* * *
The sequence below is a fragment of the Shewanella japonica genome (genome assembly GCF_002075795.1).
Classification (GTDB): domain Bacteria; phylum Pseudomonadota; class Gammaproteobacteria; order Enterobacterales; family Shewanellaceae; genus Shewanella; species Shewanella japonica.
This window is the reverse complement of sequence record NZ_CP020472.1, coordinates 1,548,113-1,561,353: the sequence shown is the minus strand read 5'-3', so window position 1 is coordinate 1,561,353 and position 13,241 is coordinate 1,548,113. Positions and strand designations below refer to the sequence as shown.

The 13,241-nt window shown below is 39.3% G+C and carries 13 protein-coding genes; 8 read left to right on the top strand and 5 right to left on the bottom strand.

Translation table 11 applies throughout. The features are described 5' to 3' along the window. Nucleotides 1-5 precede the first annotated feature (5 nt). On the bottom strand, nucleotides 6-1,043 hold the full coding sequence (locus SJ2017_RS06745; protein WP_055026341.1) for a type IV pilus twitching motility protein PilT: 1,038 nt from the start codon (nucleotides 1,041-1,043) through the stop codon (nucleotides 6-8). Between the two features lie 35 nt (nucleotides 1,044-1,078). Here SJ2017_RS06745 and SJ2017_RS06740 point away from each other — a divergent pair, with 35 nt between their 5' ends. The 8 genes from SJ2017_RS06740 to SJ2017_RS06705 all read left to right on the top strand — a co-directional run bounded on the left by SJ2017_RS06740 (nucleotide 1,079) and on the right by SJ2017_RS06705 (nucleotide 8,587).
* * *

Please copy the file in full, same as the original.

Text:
The sequence below is a fragment of the Shewanella japonica genome (genome assembly GCF_002075795.1).
Classification (GTDB): domain Bacteria; phylum Pseudomonadota; class Gammaproteobacteria; order Enterobacterales; family Shewanellaceae; genus Shewanella; species Shewanella japonica.
This window is the reverse complement of sequence record NZ_CP020472.1, coordinates 1,548,113-1,561,353: the sequence shown is the minus strand read 5'-3', so window position 1 is coordinate 1,561,353 and position 13,241 is coordinate 1,548,113. Positions and strand designations below refer to the sequence as shown.

The 13,241-nt window shown below is 39.3% G+C and carries 13 protein-coding genes; 8 read left to right on the top strand and 5 right to left on the bottom strand.

Translation table 11 applies throughout. The features are described 5' to 3' along the window. Nucleotides 1-5 precede the first annotated feature (5 nt). On the bottom strand, nucleotides 6-1,043 hold the full coding sequence (locus SJ2017_RS06745; protein WP_055026341.1) for a type IV pilus twitching motility protein PilT: 1,038 nt from the start codon (nucleotides 1,041-1,043) through the stop codon (nucleotides 6-8). Between the two features lie 35 nt (nucleotides 1,044-1,078). Here SJ2017_RS06745 and SJ2017_RS06740 point away from each other — a divergent pair, with 35 nt between their 5' ends. The 8 genes from SJ2017_RS06740 to SJ2017_RS06705 all read left to right on the top strand — a co-directional run bounded on the left by SJ2017_RS06740 (nucleotide 1,079) and on the right by SJ2017_RS06705 (nucleotide 8,587).